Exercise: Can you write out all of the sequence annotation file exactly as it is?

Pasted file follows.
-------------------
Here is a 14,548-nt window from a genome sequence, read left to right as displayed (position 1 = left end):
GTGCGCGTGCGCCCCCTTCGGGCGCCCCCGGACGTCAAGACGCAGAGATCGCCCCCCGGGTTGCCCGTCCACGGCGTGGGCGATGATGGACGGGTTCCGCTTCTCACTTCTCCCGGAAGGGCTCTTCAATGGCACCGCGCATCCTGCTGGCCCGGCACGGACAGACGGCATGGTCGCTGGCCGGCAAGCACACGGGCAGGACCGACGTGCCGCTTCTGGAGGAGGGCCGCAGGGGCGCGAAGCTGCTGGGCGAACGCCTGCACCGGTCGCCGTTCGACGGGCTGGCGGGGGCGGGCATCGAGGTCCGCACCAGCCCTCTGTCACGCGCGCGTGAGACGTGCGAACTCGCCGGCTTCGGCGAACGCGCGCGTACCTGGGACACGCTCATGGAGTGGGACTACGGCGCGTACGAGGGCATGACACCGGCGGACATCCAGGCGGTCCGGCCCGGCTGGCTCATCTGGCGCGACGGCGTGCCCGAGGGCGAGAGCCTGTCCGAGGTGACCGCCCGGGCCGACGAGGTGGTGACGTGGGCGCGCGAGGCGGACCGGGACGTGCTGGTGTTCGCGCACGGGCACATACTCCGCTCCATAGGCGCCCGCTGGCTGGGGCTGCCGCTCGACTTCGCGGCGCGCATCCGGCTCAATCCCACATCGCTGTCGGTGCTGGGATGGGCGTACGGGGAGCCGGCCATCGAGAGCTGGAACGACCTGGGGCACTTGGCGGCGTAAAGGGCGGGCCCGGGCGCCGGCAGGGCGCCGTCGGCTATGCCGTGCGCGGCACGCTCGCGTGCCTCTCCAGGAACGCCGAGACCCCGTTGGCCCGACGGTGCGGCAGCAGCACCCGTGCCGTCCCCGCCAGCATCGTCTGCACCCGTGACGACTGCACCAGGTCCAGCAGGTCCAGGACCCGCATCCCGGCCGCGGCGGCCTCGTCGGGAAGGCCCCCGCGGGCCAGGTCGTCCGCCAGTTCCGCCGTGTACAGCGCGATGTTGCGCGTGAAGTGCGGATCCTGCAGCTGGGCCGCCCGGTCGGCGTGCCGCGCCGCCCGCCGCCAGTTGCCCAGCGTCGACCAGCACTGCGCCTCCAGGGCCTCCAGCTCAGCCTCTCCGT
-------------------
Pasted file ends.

Here is a 14,548-nt window from a genome sequence, read left to right as displayed (position 1 = left end):
GTGCGCGTGCGCCCCCTTCGGGCGCCCCCGGACGTCAAGACGCAGAGATCGCCCCCCGGGTTGCCCGTCCACGGCGTGGGCGATGATGGACGGGTTCCGCTTCTCACTTCTCCCGGAAGGGCTCTTCAATGGCACCGCGCATCCTGCTGGCCCGGCACGGACAGACGGCATGGTCGCTGGCCGGCAAGCACACGGGCAGGACCGACGTGCCGCTTCTGGAGGAGGGCCGCAGGGGCGCGAAGCTGCTGGGCGAACGCCTGCACCGGTCGCCGTTCGACGGGCTGGCGGGGGCGGGCATCGAGGTCCGCACCAGCCCTCTGTCACGCGCGCGTGAGACGTGCGAACTCGCCGGCTTCGGCGAACGCGCGCGTACCTGGGACACGCTCATGGAGTGGGACTACGGCGCGTACGAGGGCATGACACCGGCGGACATCCAGGCGGTCCGGCCCGGCTGGCTCATCTGGCGCGACGGCGTGCCCGAGGGCGAGAGCCTGTCCGAGGTGACCGCCCGGGCCGACGAGGTGGTGACGTGGGCGCGCGAGGCGGACCGGGACGTGCTGGTGTTCGCGCACGGGCACATACTCCGCTCCATAGGCGCCCGCTGGCTGGGGCTGCCGCTCGACTTCGCGGCGCGCATCCGGCTCAATCCCACATCGCTGTCGGTGCTGGGATGGGCGTACGGGGAGCCGGCCATCGAGAGCTGGAACGACCTGGGGCACTTGGCGGCGTAAAGGGCGGGCCCGGGCGCCGGCAGGGCGCCGTCGGCTATGCCGTGCGCGGCACGCTCGCGTGCCTCTCCAGGAACGCCGAGACCCCGTTGGCCCGACGGTGCGGCAGCAGCACCCGTGCCGTCCCCGCCAGCATCGTCTGCACCCGTGACGACTGCACCAGGTCCAGCAGGTCCAGGACCCGCATCCCGGCCGCGGCGGCCTCGTCGGGAAGGCCCCCGCGGGCCAGGTCGTCCGCCAGTTCCGCCGTGTACAGCGCGATGTTGCGCGTGAAGTGCGGATCCTGCAGCTGGGCCGCCCGGTCGGCGTGCCGCGCCGCCCGCCGCCAGTTGCCCAGCGTCGACCAGCACTGCGCCTCCAGGGCCTCCAGCTCAGCCTCTCCGT